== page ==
lafemmedesfemmes
08-08-2012, 03:06 PM
i'm one who swears by "joy of cooking". joy and i are on a first-name basis! :-D i also like bittman's "how to cook everything". "nourishing traditions" was an eye-opener for me, and i refer to it on a semi-regular basis.

christina in lawrenceville

Avalon
08-08-2012, 05:43 PM
Disney's Family Cookbook, circa 199something. A friend of mine raved about her homeschooling mama cooking memorable, fun dishes and desserts from this book so I bought it and love it.

It has tons of easy recipes and imaginative creations for kids, like Paw Print Cubcakes, as well as educational tips and suggestions.

I have this one, too! My sister brought it over once, and I never gave it back. It has a good selection of basic muffins, cookies, snacks, and stuff like that. I also like Pioneer Woman's cookbook, and Steamy Kitchen, and I also have a Betty Crocker that I use for a few old-fashioned type things.

Most of the time, I don't use a recipe at all, call my brother for ideas and instructions (he's a total foodie, home gourmet type of guy), or look something up on Tasty Kitchen or allrecipes.com.

Freedom
10-02-2012, 07:27 PM
If the internet goes down and I've got an abundance of something from a local farmer I pull out The Illustrated Encyclopedia of American Cooking. If I have a ton of peaches, I just look under p for peaches and it gives a snippet of info on season availability, buying, cleaning, storing, canning, preparation, serving and follows with about 50 different recipes.

dbmamaz
10-02-2012, 10:58 PM
Holy cow, I have that book! I sold book door to door the summer after my 2nd year at college, and that was one of the books we were selling, and I still have it - almost 20 years later! I dont use it much, i find that some of the recipes are better than others, but I still use a meatball recipe from that book (its under spaghetti though). Curious where you got it?

if i'm looking for a recipe not on the internet, i have several other books i'd use first, really. Depending on what i'm looking for.

Juno
10-03-2012, 12:51 AM
Moosewood cookbook is my favorite I actually eat meat, I gasp just add it to the recipes. They are mostly all good.

Freedom
10-03-2012, 08:48 AM
[QUOTE=dbmamaz;103392]Holy cow, I have that book! I sold book door to door the summer after my 2nd year at college, and that was one of the books we were selling, and I still have it - almost 20 years later! I dont use it much, i find that some of the recipes are better than others, but I still use a meatball recipe from that book (its under spaghetti though). Curious where you got it?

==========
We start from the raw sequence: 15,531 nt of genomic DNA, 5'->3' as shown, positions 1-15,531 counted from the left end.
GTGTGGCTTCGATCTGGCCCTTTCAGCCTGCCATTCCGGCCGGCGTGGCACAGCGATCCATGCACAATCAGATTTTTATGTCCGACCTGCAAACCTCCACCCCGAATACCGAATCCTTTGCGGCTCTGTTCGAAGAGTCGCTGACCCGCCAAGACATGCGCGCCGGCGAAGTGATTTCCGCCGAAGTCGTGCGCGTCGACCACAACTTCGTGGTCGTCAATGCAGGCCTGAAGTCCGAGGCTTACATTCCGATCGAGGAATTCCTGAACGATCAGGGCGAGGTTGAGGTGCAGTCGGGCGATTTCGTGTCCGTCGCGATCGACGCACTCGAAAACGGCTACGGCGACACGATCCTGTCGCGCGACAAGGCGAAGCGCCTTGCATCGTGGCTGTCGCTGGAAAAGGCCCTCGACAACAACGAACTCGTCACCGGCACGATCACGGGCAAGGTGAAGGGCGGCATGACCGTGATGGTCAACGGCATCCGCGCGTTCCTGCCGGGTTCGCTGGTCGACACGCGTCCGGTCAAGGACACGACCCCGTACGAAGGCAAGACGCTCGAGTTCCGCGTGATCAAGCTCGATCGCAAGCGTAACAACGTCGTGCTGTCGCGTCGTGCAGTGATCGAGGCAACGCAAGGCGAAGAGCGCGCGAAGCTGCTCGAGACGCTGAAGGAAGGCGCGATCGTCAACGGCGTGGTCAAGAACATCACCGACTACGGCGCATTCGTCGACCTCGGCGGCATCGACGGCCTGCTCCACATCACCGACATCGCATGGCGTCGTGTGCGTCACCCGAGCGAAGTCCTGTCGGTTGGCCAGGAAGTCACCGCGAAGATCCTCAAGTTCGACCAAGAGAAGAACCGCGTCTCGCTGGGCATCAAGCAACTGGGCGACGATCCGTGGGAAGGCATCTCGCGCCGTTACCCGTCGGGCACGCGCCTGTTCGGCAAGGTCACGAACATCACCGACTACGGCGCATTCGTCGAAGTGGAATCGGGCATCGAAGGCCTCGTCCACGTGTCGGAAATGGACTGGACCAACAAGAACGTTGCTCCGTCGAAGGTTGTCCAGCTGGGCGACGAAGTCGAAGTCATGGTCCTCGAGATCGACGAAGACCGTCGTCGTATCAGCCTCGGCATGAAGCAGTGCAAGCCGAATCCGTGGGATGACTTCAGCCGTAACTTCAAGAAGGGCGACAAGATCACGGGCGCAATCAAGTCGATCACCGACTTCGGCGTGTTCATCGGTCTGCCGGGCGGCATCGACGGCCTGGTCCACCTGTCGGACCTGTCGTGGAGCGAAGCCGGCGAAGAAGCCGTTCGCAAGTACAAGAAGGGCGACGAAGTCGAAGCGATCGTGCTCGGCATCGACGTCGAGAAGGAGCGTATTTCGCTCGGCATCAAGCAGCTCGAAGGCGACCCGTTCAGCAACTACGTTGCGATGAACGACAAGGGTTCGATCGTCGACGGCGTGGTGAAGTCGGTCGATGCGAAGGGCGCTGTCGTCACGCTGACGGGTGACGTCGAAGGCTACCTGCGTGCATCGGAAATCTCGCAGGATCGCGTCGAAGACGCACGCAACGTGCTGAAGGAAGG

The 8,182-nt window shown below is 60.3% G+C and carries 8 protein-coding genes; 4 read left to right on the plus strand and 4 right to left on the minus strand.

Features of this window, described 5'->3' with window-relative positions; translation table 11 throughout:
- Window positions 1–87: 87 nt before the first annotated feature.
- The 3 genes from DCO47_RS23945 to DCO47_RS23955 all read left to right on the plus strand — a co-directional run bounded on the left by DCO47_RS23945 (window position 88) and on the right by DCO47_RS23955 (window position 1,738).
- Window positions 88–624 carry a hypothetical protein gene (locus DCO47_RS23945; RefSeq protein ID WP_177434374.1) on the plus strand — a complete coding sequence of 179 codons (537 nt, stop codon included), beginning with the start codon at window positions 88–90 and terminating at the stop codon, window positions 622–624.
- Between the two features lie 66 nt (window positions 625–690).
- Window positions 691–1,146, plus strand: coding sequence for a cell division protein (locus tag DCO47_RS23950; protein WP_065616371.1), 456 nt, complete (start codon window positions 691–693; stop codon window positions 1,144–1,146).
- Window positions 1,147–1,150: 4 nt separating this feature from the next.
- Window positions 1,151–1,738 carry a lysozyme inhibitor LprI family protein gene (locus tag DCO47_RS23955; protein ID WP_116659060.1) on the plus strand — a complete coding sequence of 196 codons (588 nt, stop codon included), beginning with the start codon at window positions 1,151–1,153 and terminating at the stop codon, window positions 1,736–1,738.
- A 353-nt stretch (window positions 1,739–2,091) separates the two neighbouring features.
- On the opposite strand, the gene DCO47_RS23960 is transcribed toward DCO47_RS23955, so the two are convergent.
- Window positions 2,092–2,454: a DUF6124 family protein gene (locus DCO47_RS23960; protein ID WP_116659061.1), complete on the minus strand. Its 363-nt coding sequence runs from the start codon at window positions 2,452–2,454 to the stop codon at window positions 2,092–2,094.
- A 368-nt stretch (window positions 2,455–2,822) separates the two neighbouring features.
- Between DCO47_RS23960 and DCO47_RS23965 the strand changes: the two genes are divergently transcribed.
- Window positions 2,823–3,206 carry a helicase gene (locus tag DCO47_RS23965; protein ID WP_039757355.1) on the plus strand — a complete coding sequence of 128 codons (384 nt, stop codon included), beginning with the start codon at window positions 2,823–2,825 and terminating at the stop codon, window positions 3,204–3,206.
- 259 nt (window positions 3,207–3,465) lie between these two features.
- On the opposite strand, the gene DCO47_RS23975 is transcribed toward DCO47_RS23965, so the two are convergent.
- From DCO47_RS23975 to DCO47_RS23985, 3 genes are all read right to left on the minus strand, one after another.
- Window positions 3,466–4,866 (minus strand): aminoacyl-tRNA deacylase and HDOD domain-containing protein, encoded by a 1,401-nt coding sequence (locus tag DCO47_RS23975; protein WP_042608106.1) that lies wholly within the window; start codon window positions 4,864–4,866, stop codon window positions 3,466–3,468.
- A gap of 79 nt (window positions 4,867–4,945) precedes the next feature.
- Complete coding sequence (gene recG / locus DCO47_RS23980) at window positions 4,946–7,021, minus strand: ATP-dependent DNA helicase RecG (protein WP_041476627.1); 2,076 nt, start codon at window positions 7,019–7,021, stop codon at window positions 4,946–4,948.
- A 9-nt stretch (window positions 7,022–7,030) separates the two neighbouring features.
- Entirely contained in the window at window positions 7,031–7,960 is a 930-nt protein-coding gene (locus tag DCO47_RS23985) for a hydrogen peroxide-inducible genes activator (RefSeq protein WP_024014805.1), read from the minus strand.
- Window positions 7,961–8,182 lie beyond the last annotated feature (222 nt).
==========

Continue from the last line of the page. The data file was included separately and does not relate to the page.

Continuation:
I bought it off of a door to door College student (male)!

dbmamaz
10-03-2012, 10:44 AM
I bought it off of a door to door College student (male)!
:cool: cool!

zcat
10-05-2012, 02:45 PM
My current favorite is 5 Spices, 50 Dishes: Simple Indian Recipes Using Five Common Spices. I haven't made every recipe but every one I've tried so far has been tasty, easy to make, and not hard to find the ingredients. The dishes are mostly new to me so they are interesting to prepare and eat.

On the internet I like Food.com. I have found many good recipes there.
I like Saveur magazine (http://www.saveur.com/). I love the articles and recipes from all over the world and the great pictures. We always find something we want to try in every issue.

Freedom
12-07-2012, 08:18 AM
[QUOTE=zcat;103664]My current favorite is 5 Spices, 50 Dishes: Simple Indian Recipes Using Five Common Spices. I haven't made every recipe but every one I've tried so far has been tasty, easy to make, and not hard to find the ingredients. The dishes are mostly new to me so they are interesting to prepare and eat.

I've got to hunt down that Indian Cookbook. Thanks for sharing this info.

ajohnn
12-10-2012, 04:25 AM
i like online cooking books to read i read it lots of books " How to Bake " " Jamie's 15-Minute Meals " and more i read it......its very interesting books we will make it easy cooking with easily tips save your time....

mpippin
12-10-2012, 05:42 AM
How to Cook Everything by Mark Bittman (and How to Cook Everything Vegetarian). He means it. Everything. Simply cooked. Easily understood. I find those two books to be fabulous launch pads for my cooking endeavors, and they are the books I pull off the shelf when I need to remember how to make something.